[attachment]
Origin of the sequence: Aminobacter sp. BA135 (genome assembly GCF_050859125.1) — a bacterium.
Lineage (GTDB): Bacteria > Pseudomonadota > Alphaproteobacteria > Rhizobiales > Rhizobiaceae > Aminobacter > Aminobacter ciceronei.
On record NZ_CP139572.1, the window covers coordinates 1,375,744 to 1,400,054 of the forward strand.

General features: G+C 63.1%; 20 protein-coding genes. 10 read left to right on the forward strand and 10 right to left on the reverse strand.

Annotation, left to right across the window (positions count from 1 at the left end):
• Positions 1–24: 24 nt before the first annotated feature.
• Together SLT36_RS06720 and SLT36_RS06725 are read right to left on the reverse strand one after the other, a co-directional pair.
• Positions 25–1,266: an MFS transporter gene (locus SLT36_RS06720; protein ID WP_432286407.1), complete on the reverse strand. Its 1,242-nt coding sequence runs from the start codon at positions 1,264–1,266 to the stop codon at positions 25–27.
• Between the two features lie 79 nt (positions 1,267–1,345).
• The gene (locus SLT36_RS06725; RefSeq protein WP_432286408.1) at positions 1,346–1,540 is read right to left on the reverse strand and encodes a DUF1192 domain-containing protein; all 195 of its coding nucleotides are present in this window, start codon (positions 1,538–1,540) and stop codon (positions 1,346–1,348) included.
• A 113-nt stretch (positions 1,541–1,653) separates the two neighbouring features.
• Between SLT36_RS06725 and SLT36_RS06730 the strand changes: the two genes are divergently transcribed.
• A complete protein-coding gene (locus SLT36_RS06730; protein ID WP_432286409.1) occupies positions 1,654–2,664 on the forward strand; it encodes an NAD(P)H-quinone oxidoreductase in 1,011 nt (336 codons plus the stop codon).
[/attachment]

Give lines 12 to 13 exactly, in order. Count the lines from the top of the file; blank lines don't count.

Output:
• Between SLT36_RS06725 and SLT36_RS06730 the strand changes: the two genes are divergently transcribed.
• A complete protein-coding gene (locus SLT36_RS06730; protein ID WP_432286409.1) occupies positions 1,654–2,664 on the forward strand; it encodes an NAD(P)H-quinone oxidoreductase in 1,011 nt (336 codons plus the stop codon).